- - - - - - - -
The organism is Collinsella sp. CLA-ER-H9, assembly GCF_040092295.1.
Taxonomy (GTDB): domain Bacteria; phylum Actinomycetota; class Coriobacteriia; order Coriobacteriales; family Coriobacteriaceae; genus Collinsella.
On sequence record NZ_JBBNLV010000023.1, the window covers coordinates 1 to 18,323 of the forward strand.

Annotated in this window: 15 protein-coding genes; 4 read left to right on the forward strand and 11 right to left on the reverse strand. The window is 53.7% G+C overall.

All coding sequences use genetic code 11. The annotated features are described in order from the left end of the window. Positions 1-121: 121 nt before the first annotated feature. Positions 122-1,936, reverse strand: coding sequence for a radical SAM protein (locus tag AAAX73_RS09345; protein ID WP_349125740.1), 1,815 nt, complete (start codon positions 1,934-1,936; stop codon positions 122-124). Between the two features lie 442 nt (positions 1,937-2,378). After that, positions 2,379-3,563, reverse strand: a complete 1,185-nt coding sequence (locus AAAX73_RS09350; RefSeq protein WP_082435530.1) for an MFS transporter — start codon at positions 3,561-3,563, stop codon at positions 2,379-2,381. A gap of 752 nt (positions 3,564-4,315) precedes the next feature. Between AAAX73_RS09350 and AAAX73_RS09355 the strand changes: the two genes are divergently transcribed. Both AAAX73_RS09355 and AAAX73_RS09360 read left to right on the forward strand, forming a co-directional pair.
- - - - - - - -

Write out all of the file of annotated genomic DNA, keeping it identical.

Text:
The organism is Collinsella sp. CLA-ER-H9, assembly GCF_040092295.1.
Taxonomy (GTDB): domain Bacteria; phylum Actinomycetota; class Coriobacteriia; order Coriobacteriales; family Coriobacteriaceae; genus Collinsella.
On sequence record NZ_JBBNLV010000023.1, the window covers coordinates 1 to 18,323 of the forward strand.

Annotated in this window: 15 protein-coding genes; 4 read left to right on the forward strand and 11 right to left on the reverse strand. The window is 53.7% G+C overall.

All coding sequences use genetic code 11. The annotated features are described in order from the left end of the window. Positions 1-121: 121 nt before the first annotated feature. Positions 122-1,936, reverse strand: coding sequence for a radical SAM protein (locus tag AAAX73_RS09345; protein ID WP_349125740.1), 1,815 nt, complete (start codon positions 1,934-1,936; stop codon positions 122-124). Between the two features lie 442 nt (positions 1,937-2,378). After that, positions 2,379-3,563, reverse strand: a complete 1,185-nt coding sequence (locus AAAX73_RS09350; RefSeq protein WP_082435530.1) for an MFS transporter — start codon at positions 3,561-3,563, stop codon at positions 2,379-2,381. A gap of 752 nt (positions 3,564-4,315) precedes the next feature. Between AAAX73_RS09350 and AAAX73_RS09355 the strand changes: the two genes are divergently transcribed. Both AAAX73_RS09355 and AAAX73_RS09360 read left to right on the forward strand, forming a co-directional pair.